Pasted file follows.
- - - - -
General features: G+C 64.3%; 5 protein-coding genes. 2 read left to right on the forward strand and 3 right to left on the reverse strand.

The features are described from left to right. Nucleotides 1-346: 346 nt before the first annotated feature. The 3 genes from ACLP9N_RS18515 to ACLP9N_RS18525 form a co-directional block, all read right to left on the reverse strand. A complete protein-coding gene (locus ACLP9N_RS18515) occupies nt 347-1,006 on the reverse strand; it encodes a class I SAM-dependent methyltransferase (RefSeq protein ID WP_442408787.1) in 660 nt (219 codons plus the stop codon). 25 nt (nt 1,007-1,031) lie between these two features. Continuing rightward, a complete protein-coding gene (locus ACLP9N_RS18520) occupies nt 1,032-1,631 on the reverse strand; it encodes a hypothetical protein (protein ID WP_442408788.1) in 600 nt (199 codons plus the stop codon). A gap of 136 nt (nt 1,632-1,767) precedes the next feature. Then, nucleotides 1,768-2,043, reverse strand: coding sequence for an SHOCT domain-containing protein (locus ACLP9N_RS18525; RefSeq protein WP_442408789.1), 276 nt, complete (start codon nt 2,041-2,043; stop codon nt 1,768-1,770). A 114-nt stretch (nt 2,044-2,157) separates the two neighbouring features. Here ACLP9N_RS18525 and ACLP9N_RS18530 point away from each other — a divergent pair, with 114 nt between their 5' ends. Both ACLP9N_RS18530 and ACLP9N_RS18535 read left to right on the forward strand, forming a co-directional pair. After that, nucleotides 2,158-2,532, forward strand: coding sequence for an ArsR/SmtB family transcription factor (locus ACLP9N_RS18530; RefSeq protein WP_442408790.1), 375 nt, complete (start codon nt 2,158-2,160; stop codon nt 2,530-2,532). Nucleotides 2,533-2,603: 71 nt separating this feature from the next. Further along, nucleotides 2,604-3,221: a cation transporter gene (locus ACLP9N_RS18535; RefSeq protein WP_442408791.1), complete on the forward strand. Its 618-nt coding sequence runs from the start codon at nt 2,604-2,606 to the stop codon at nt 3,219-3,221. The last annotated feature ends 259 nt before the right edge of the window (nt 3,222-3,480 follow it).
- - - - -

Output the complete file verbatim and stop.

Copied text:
General features: G+C 64.3%; 5 protein-coding genes. 2 read left to right on the forward strand and 3 right to left on the reverse strand.

The features are described from left to right. Nucleotides 1-346: 346 nt before the first annotated feature. The 3 genes from ACLP9N_RS18515 to ACLP9N_RS18525 form a co-directional block, all read right to left on the reverse strand. A complete protein-coding gene (locus ACLP9N_RS18515) occupies nt 347-1,006 on the reverse strand; it encodes a class I SAM-dependent methyltransferase (RefSeq protein ID WP_442408787.1) in 660 nt (219 codons plus the stop codon). 25 nt (nt 1,007-1,031) lie between these two features. Continuing rightward, a complete protein-coding gene (locus ACLP9N_RS18520) occupies nt 1,032-1,631 on the reverse strand; it encodes a hypothetical protein (protein ID WP_442408788.1) in 600 nt (199 codons plus the stop codon). A gap of 136 nt (nt 1,632-1,767) precedes the next feature. Then, nucleotides 1,768-2,043, reverse strand: coding sequence for an SHOCT domain-containing protein (locus ACLP9N_RS18525; RefSeq protein WP_442408789.1), 276 nt, complete (start codon nt 2,041-2,043; stop codon nt 1,768-1,770). A 114-nt stretch (nt 2,044-2,157) separates the two neighbouring features. Here ACLP9N_RS18525 and ACLP9N_RS18530 point away from each other — a divergent pair, with 114 nt between their 5' ends. Both ACLP9N_RS18530 and ACLP9N_RS18535 read left to right on the forward strand, forming a co-directional pair. After that, nucleotides 2,158-2,532, forward strand: coding sequence for an ArsR/SmtB family transcription factor (locus ACLP9N_RS18530; RefSeq protein WP_442408790.1), 375 nt, complete (start codon nt 2,158-2,160; stop codon nt 2,530-2,532). Nucleotides 2,533-2,603: 71 nt separating this feature from the next. Further along, nucleotides 2,604-3,221: a cation transporter gene (locus ACLP9N_RS18535; RefSeq protein WP_442408791.1), complete on the forward strand. Its 618-nt coding sequence runs from the start codon at nt 2,604-2,606 to the stop codon at nt 3,219-3,221. The last annotated feature ends 259 nt before the right edge of the window (nt 3,222-3,480 follow it).